Question Video: Geometric Interpretation of Multiplication by 𝑖 Mathematics

Four complex numbers 𝑧₁, 𝑧₂, 𝑧₃, and 𝑧₄ are on the Argand diagram. 1) Find the image of the points 𝑧₁, 𝑧₂, 𝑧₃, and 𝑧₄ under a transformation that maps 𝑧 to 𝑖𝑧. 2) By plotting these points on an Argand diagram, or otherwise, give a geometric interpretation of the transformation.

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Video Transcript

Four complex numbers 𝑧 one, 𝑧 two, 𝑧 three, and 𝑧 four are shown on the Argand diagram. Part 1) Find the image of the points 𝑧 one, 𝑧 two, 𝑧 three, and 𝑧 four under a transformation that maps 𝑧 to 𝑖𝑧. Part 2) By plotting these points on an Argand diagram, or otherwise, give a geometric interpretation of the transformation.

We’re looking to find the transformation that maps 𝑧 to 𝑖𝑧. To do this, we’re going to first need to find the complex numbers 𝑧 one, 𝑧 two, 𝑧 three, and 𝑧 four. Remember, the horizontal axis represents the real part of a complex number. And the vertical axis represents the imaginary part. 𝑧 one has Cartesian coordinates three, zero. So in complex number form, it’s three plus zero 𝑖, which is just three. 𝑧 two is two plus three 𝑖. 𝑧 three is negative two minus one 𝑖. 𝑧 four has Cartesian coordinates zero, negative one. So as a complex number, it’s negative 𝑖.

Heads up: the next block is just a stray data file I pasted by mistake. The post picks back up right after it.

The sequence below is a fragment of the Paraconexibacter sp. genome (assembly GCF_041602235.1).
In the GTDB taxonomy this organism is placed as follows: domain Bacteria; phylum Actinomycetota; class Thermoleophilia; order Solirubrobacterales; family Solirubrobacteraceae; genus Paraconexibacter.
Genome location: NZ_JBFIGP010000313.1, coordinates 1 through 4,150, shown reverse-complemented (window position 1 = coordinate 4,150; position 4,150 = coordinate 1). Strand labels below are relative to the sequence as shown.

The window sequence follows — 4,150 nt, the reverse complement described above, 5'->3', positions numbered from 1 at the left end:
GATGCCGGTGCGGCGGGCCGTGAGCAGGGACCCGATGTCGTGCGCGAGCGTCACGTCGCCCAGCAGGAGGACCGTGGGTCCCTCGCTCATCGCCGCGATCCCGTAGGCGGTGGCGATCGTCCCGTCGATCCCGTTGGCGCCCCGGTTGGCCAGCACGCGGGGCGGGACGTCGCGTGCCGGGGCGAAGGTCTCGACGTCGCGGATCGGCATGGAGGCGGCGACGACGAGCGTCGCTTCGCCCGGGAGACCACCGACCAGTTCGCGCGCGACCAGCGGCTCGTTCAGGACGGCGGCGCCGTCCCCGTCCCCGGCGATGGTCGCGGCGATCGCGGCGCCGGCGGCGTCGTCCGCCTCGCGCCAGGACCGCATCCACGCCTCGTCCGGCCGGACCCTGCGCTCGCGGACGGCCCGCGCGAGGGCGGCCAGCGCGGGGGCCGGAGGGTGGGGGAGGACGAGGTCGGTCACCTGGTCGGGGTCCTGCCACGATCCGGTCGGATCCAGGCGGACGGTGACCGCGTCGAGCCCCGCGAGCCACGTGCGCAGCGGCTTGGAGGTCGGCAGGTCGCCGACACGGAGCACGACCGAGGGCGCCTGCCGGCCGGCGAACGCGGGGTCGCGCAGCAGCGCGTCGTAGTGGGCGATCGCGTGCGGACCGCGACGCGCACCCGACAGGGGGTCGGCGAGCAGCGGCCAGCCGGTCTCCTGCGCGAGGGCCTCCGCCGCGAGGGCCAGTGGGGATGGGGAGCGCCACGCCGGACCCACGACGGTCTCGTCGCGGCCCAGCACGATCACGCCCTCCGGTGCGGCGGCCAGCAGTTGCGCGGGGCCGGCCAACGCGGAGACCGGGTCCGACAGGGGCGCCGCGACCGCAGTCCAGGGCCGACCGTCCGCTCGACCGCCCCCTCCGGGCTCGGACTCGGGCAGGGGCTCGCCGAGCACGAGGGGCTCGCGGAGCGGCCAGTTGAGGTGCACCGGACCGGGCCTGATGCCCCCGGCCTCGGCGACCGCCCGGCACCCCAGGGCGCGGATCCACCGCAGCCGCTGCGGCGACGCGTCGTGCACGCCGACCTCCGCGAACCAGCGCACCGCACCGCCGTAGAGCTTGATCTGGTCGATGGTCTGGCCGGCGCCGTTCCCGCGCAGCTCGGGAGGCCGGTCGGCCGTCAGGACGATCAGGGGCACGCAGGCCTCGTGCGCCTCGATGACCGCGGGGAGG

Next, we’re going to multiply each of these numbers by 𝑖, remembering of course that 𝑖 squared equals negative one. This means that 𝑖𝑧 one is three 𝑖. 𝑧 two is two 𝑖 plus three 𝑖 squared. And since 𝑖 squared is negative one, that’s negative three plus two 𝑖. And in the same way, 𝑖𝑧 three is one minus two 𝑖. And 𝑖𝑧 four is one. We now need to plot these points on the Argand diagram.

We can see that 𝑖𝑧 one has Cartesian coordinates zero, three. That’s here. 𝑖𝑧 two has Cartesian coordinates negative three, two. That’s here. 𝑖𝑧 three is here. And 𝑖𝑧 four is here. We can see that 𝑧 one has moved a quarter of a turn here. 𝑧 two has moved a quarter of a turn, as had 𝑧 three and 𝑧 four. And we can see that the transformation that maps 𝑧 to 𝑖𝑧 is a rotation about the origin in a counterclockwise direction by πœ‹ by two radians.

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